2020 was a challenging year. It tested us in a number of ways, but we also gained considerable insight into many issues impacting society. From a climate perspective, we learned that people across the world could indeed lower their carbon footprint at a very quick pace. We saw how the pandemic and our response to it sped us toward a reduction in greenhouse gas emissions that exceeded expectations.
At Thornton Tomasetti, we, like many businesses, saw a considerable change in our total greenhouse gas emissions. One of our corporate responsibility goals is to demonstrate our commitment to the global effort to mitigate and adapt to climate change by practicing what we preach by targeting carbon-neutral business operations by 2030. Every two years, we hold the Carbon Footprint Challenge, in which we calculate the environmental impact of every one of our offices with eight or more employees.
In the most recent challenge, which spanned 2018 to 2020, many of our offices realized impressive decreases in the average carbon footprint per capita. The office with the greatest decline had a 52 percent reduction in its average carbon footprint per capita. How did our former New York City headquarters location at 51 Madison Avenue achieve such a feat to become the new challenge winner? It was mostly due to emissions reductions in one major impact area. Care to guess what that was? Yep, air travel. Many of our most frequent travelers are based in New York City. A near total drop off in business travel due to COVID-19 safety concerns made a huge dent in our air travel emissions. Electricity emissions also showed a big dip, as did office waste emissions, both due to the fact that most nearly all of our New York City employees have been working from home.
Did emissions in all areas go down? Well, you’d think so, but we saw similar heating fuel emissions between 2018 and 2020. This may be because temperature levels need to be maintained for employee comfort, whether there are two people in the office or 20 people. The biggest surprise was that this office’s commuting emissions did not drop by as much as expected with so many working remotely. Perhaps this is because if people were commuting, they were doing so by single passenger automobile, which generates the most pollution, and not by mass transit, or perhaps it is because our voluntary survey did not capture data from all employees. We also accounted for the first three months of 2020, which was mostly business as usual.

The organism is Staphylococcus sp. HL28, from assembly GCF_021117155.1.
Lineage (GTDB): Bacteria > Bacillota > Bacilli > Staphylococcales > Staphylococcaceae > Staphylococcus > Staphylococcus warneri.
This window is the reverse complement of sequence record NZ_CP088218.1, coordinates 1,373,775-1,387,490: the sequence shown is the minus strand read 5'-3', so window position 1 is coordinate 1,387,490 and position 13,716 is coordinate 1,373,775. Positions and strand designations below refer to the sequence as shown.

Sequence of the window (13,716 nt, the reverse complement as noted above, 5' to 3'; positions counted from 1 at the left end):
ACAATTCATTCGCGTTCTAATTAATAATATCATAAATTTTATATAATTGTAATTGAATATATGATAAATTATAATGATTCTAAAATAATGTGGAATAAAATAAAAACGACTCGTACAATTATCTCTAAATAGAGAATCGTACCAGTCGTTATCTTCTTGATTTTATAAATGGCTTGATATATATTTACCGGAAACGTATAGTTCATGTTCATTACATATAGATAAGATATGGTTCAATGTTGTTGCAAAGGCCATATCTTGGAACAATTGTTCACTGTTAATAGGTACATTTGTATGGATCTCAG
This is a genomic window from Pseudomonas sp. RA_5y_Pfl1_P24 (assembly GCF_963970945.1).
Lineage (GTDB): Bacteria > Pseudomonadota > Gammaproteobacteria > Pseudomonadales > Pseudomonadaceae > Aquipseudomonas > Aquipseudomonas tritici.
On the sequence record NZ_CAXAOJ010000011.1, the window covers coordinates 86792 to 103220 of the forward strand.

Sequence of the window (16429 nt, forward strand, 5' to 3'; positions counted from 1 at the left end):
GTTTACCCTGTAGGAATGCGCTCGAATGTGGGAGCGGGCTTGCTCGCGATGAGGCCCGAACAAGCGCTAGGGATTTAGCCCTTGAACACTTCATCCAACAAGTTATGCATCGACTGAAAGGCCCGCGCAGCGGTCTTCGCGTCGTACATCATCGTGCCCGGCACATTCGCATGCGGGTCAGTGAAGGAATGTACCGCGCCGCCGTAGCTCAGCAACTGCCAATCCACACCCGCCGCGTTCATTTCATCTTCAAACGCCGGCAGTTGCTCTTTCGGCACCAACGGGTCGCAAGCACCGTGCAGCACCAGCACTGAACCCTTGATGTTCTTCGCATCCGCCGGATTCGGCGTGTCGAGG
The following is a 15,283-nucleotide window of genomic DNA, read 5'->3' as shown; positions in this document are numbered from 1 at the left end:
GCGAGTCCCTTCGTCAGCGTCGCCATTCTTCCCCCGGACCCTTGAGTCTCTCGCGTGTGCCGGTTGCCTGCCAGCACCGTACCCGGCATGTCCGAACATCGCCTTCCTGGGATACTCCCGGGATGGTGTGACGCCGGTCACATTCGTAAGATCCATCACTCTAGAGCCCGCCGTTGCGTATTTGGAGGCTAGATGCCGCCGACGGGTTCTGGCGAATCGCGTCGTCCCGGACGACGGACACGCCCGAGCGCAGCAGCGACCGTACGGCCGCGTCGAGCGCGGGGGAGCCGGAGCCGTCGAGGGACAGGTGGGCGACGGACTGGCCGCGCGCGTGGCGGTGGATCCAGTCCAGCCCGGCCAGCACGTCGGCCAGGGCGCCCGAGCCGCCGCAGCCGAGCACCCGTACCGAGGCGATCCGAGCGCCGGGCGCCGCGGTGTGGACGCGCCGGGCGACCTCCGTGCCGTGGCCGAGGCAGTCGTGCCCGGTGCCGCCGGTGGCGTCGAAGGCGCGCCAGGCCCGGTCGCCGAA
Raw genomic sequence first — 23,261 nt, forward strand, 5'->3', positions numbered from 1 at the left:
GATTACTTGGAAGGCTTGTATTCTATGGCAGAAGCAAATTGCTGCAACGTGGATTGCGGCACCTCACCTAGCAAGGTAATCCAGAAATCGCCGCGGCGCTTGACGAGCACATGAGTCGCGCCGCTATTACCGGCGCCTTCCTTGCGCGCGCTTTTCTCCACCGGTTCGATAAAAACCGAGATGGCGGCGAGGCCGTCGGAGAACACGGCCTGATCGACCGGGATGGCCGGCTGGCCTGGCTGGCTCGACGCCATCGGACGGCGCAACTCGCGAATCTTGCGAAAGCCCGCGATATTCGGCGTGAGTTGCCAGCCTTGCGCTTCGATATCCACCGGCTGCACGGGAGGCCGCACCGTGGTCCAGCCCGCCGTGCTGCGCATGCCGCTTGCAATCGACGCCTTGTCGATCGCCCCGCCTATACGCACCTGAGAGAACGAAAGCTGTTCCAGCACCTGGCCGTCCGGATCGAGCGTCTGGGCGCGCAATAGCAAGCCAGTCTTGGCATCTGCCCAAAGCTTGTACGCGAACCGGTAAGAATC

While first prize is awarded for reductions, high praise also goes to our offices with the lowest average carbon footprint per capita. Honorable mention goes to the location with the lowest footprint. For 2020, this was our Boston office, which achieved a 1.58 metric tons CO2 equivalent carbon footprint per capita. Boston also held the title for the highest reductions between 2016 and 2018.Congratulations and keep up the good work!
With this unprecedented year behind us, can we say that we’ve already met our 2030 goal for emissions reductions to reach climate-neutral business operations? In 2020, we reduced our per capita emissions by 32 percent compared to the 2018 baseline, so we are not there yet, but are fast on our way. We are aiming to reduce our per capita emissions every two years by 10 percent from 2018 levels. To achieve carbon neutrality in 2030, we will purchase carbon offsets to neutralize the remaining emissions produced through “business-critical” activities. Looking at total emissions, our prediction for 2020 was 4,965 metric tons CO2 equivalent versus our actual total of 3,255 metric tons.
Now the challenge for future years is to learn from what we’ve already seen is possible and keep our carbon emissions from rising back up as quickly as they went down. Can an increase in the use of video calls cut down on air travel? Will a hybrid work schedule help reduce energy use, waste and commuting emissions? Stay tuned.